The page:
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Inflammatory and cytotoxic responses of an alveolar-capillary coculture model to silica nanoparticles: comparison with conventional monocultures.

Kasper J, Hermanns MI, Bantz C, Maskos M, Stauber R, Pohl C, Unger RE, Kirkpatrick JC - Part Fibre Toxicol (2011)

Bottom Line: Attention should primarily be focussed on SNP effects on biological barriers.This may mimic the early inflammatory events that take place in the pulmonary alveoli after aSNP inhalation.Furthermore, a number of apoptosis markers belonging to the intrinsic pathway were upregulated in the coculture following aSNP treatment.

View Article: PubMed Central - HTML - PubMed

Affiliation: University Medical Centre, Institute of Pathology, Mainz, Germany.

ABSTRACT

Background: To date silica nanoparticles (SNPs) play an important role in modern technology and nanomedicine. SNPs are present in various materials (tyres, electrical and thermal insulation material, photovoltaic facilities). They are also used in products that are directly exposed to humans such as cosmetics or toothpaste. For that reason it is of great concern to evaluate the possible hazards of these engineered particles for human health. Attention should primarily be focussed on SNP effects on biological barriers. Accidentally released SNP could, for example, encounter the alveolar-capillary barrier by inhalation. In this study we examined the inflammatory and cytotoxic responses of monodisperse amorphous silica nanoparticles (aSNPs) of 30 nm in size on an in vitro coculture model mimicking the alveolar-capillary barrier and compared these to conventional monocultures.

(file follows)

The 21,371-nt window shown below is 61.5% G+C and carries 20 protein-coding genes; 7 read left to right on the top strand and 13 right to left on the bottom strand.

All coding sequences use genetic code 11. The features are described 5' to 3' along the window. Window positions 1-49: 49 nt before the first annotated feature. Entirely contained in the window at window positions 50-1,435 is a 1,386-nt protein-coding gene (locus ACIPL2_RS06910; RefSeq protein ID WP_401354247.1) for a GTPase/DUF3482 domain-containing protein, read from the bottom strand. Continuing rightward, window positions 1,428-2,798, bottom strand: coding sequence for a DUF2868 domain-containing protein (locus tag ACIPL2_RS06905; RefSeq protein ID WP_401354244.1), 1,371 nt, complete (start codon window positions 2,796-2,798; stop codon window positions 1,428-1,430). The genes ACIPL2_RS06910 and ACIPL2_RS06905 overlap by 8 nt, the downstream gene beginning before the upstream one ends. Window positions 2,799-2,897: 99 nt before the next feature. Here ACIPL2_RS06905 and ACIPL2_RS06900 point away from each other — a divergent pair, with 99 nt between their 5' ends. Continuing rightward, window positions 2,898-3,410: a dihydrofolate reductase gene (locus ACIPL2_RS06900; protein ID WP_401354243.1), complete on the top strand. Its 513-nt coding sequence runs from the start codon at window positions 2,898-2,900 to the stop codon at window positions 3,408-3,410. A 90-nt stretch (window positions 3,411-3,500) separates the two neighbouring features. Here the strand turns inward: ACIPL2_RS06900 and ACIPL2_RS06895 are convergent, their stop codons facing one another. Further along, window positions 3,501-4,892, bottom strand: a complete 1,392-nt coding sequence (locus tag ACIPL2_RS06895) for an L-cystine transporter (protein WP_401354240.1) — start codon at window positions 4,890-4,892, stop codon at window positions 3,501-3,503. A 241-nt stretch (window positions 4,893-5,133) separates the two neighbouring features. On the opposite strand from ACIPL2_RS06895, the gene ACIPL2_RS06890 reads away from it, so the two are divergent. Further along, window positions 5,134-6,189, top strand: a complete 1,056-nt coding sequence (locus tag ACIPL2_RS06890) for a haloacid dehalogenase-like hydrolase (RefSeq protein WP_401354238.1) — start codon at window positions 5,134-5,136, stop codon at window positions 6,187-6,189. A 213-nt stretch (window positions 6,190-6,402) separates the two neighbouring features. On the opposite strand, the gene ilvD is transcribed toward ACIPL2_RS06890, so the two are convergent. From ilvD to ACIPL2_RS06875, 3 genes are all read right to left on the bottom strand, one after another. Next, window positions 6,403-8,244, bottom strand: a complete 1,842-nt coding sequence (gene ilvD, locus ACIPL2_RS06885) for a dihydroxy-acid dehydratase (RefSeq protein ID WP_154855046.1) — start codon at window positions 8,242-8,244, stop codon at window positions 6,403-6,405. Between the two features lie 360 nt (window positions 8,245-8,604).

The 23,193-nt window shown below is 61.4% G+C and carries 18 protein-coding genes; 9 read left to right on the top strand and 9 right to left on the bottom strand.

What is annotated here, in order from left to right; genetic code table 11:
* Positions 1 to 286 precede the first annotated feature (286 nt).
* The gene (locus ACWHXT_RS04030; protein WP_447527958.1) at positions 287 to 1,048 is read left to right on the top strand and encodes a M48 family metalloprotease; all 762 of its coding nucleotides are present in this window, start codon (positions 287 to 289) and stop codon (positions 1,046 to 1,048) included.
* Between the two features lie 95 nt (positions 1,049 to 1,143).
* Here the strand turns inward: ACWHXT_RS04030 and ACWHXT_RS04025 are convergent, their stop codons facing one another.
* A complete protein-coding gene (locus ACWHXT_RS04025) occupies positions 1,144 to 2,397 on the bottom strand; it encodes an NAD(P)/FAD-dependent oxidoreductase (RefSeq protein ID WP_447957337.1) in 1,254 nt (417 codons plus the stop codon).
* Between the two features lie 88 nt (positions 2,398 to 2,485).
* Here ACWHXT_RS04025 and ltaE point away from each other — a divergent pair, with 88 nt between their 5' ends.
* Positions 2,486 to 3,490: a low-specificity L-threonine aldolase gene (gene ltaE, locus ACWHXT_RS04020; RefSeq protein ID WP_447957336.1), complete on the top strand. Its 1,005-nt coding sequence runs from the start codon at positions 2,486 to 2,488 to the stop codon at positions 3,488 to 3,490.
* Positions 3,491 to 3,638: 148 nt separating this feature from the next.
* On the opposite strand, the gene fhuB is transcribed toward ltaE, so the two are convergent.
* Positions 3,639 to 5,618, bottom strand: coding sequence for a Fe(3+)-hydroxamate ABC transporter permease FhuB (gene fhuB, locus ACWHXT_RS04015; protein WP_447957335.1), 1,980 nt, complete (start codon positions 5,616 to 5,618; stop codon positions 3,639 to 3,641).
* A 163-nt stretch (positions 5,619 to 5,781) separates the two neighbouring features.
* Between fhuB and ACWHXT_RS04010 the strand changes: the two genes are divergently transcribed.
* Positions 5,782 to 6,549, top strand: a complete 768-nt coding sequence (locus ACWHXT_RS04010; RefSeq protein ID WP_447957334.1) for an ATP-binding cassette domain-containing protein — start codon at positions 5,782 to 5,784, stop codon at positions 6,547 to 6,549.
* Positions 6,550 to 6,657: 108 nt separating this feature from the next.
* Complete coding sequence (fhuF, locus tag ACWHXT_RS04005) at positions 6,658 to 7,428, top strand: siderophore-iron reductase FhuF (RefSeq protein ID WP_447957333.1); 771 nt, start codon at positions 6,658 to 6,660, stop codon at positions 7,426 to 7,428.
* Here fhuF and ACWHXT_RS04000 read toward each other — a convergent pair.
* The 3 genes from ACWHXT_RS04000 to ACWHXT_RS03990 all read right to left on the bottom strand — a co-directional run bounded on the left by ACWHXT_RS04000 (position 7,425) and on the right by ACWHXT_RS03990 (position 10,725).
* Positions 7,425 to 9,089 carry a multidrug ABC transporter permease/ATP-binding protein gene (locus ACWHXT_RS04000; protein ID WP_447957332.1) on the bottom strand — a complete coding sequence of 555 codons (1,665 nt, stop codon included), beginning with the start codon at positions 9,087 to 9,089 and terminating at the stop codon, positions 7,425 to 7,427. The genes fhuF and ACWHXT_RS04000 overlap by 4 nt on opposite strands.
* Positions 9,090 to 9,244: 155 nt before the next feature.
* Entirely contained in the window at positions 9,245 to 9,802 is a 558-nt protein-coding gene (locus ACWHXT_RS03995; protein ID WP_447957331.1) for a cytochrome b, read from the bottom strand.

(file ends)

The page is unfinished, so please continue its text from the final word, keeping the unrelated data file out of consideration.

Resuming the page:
Methods: Thus, the epithelial cell line, H441, and the endothelial cell line, ISO-HAS-1, were used in monoculture and in coculture on opposite sides of a filter membrane. Cytotoxicity was evaluated by the MTS assay, detection of membrane integrity (LDH release), and TER (Transepithelial Electrical Resistance) measurement. Additionally, parameters of inflammation (sICAM-1, IL-6 and IL-8 release) and apoptosis markers were investigated.